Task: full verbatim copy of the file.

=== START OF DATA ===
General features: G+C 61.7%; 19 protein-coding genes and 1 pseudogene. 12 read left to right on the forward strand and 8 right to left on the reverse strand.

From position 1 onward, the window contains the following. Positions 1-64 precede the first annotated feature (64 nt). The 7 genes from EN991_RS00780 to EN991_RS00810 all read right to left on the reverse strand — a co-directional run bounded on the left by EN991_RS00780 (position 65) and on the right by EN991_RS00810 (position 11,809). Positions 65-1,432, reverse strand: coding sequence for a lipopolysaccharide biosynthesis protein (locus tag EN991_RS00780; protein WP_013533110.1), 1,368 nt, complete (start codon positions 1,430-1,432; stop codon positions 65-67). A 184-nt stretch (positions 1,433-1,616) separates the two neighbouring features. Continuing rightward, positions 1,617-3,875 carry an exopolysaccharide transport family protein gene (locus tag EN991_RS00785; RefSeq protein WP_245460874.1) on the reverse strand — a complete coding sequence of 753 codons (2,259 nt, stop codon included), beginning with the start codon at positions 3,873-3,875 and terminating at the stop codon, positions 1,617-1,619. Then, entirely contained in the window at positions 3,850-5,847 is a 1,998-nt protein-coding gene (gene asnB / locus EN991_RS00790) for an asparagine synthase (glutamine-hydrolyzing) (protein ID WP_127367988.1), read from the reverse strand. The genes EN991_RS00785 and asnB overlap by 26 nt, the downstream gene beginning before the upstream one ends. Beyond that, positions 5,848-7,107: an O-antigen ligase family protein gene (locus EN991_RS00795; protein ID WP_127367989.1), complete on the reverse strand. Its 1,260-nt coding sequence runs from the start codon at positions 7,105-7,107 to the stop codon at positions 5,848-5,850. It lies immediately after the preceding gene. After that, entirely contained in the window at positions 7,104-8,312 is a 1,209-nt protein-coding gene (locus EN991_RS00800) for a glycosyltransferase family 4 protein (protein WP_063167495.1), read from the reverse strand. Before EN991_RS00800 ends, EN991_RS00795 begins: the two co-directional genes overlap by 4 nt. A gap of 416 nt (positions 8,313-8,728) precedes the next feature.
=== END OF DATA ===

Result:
General features: G+C 61.7%; 19 protein-coding genes and 1 pseudogene. 12 read left to right on the forward strand and 8 right to left on the reverse strand.

From position 1 onward, the window contains the following. Positions 1-64 precede the first annotated feature (64 nt). The 7 genes from EN991_RS00780 to EN991_RS00810 all read right to left on the reverse strand — a co-directional run bounded on the left by EN991_RS00780 (position 65) and on the right by EN991_RS00810 (position 11,809). Positions 65-1,432, reverse strand: coding sequence for a lipopolysaccharide biosynthesis protein (locus tag EN991_RS00780; protein WP_013533110.1), 1,368 nt, complete (start codon positions 1,430-1,432; stop codon positions 65-67). A 184-nt stretch (positions 1,433-1,616) separates the two neighbouring features. Continuing rightward, positions 1,617-3,875 carry an exopolysaccharide transport family protein gene (locus tag EN991_RS00785; RefSeq protein WP_245460874.1) on the reverse strand — a complete coding sequence of 753 codons (2,259 nt, stop codon included), beginning with the start codon at positions 3,873-3,875 and terminating at the stop codon, positions 1,617-1,619. Then, entirely contained in the window at positions 3,850-5,847 is a 1,998-nt protein-coding gene (gene asnB / locus EN991_RS00790) for an asparagine synthase (glutamine-hydrolyzing) (protein ID WP_127367988.1), read from the reverse strand. The genes EN991_RS00785 and asnB overlap by 26 nt, the downstream gene beginning before the upstream one ends. Beyond that, positions 5,848-7,107: an O-antigen ligase family protein gene (locus EN991_RS00795; protein ID WP_127367989.1), complete on the reverse strand. Its 1,260-nt coding sequence runs from the start codon at positions 7,105-7,107 to the stop codon at positions 5,848-5,850. It lies immediately after the preceding gene. After that, entirely contained in the window at positions 7,104-8,312 is a 1,209-nt protein-coding gene (locus EN991_RS00800) for a glycosyltransferase family 4 protein (protein WP_063167495.1), read from the reverse strand. Before EN991_RS00800 ends, EN991_RS00795 begins: the two co-directional genes overlap by 4 nt. A gap of 416 nt (positions 8,313-8,728) precedes the next feature.